• Atlantic Business School

Technology and Innovation in Education

Updated: May 25, 2018

Written by: Stavros Sindakis, PhD, MCMI



Over the past twenty years, there is a growing debate about the role of education in equipping young people with the capacity to cope with an increasingly competitive, uncertain, and complex world involving higher rates of innovation and change. One vital skill individuals need to develop is the capacity to ‘enterprise,’ by which I refer to a range of skills and knowledge such as industrial awareness, business management, new venture creation and development of interpersonal skills.


In other words, increasing awareness of entrepreneurship as a distinct educational challenge needs to be addressed. In the educational context, the behaviors that are associated with entrepreneurship are important. In trying to respond to the question of entrepreneurship as a predisposed set of skills by virtue of genetics, or a learning process to be mastered, we may say that knowledge is a contextual element and thus entrepreneurial behavior can be encouraged within an educational setting. For instance, it can be developed within the context of standard curriculum subjects, such a language and literature, math, geography, science and so on. It can also be addressed within a business education context, for example, via a task of creating a new venture where the knowledge base will be substantially related to the process of venture start-up and the associative tasks and learning requirements.


Consequently, technological learning is a critical component of every entrepreneurial activity nowadays, leading to economic growth, innovation, and employment. Learning is at the center of the business practice because it generates both tacit and explicit knowledge as well as enhances the acquisition of soft skills, processes, and cultures that are essential to improve the performance of new ventures. Additionally, the entrepreneurial education model considers not only the contents of entrepreneurial education program but also the context where such program is implemented by the facilitator as well as the approaches used. Motivations, expectations, and effectiveness of educational design, content, and context matter for both the deliverers and funders as well as the recipients of the education.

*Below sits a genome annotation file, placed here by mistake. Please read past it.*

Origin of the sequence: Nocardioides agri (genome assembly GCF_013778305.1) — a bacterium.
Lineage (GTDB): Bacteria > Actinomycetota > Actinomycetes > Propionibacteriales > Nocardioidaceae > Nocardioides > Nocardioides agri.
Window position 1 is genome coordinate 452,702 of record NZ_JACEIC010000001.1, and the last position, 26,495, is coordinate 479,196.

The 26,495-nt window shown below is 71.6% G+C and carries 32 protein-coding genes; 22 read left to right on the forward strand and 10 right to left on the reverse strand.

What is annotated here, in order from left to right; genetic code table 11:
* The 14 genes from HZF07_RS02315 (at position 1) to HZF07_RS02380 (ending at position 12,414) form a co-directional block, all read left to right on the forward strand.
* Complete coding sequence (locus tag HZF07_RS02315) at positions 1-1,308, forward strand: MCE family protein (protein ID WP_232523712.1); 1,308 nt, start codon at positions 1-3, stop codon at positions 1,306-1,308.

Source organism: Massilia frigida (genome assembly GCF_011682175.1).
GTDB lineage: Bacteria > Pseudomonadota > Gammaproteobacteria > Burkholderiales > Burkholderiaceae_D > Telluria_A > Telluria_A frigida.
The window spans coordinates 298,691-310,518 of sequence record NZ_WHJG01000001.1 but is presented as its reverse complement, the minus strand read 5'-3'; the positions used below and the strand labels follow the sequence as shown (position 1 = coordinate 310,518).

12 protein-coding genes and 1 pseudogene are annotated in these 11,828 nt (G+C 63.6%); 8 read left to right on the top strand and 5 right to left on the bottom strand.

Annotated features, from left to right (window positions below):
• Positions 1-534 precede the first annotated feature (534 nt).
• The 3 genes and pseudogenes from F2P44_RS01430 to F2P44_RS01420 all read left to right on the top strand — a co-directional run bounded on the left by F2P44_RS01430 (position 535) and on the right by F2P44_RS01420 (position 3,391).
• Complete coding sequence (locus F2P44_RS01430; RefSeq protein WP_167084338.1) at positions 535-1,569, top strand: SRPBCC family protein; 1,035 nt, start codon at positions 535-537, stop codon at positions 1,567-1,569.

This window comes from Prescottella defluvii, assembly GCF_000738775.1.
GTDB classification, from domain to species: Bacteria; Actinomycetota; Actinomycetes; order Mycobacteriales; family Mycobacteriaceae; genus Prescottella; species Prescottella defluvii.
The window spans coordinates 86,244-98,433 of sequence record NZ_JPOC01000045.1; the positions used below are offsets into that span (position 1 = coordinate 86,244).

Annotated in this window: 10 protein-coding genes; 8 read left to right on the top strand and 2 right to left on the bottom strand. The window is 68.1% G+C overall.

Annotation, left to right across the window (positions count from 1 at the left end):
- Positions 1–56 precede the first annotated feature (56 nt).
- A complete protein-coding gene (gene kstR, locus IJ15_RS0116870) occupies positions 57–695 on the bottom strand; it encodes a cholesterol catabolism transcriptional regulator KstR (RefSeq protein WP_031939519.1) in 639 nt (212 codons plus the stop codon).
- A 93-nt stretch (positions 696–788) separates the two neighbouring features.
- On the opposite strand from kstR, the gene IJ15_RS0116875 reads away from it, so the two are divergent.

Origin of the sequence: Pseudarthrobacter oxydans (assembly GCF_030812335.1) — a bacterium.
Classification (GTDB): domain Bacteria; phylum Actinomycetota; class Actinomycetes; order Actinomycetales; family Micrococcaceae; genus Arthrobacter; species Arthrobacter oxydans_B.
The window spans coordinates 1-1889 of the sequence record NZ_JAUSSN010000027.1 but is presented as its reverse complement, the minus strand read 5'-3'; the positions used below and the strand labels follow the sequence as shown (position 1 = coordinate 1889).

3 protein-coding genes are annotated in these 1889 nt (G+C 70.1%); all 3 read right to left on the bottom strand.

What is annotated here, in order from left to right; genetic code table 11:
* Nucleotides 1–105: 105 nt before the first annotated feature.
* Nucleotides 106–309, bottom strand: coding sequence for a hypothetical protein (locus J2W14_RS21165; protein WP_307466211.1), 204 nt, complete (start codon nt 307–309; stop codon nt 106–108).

In this perspective, the creative and fruitful exchanges between students, teachers, policymakers, and society are valuable, aiming at investigating the ways and different approaches by which technology and innovation can benefit education and entrepreneurship in this competitive environment. The means that technology and new teaching and learning approaches influence the field of education may also be useful topics for discussion and progress. In particular, interesting arguments can be within the context of: different teaching approaches and role of innovation in education, entrepreneurial pedagogy and innovation in teaching, creativity, and dynamics of collaboration among students and teachers in higher education as well as technological learning and educational reforms that take place in the last ten years.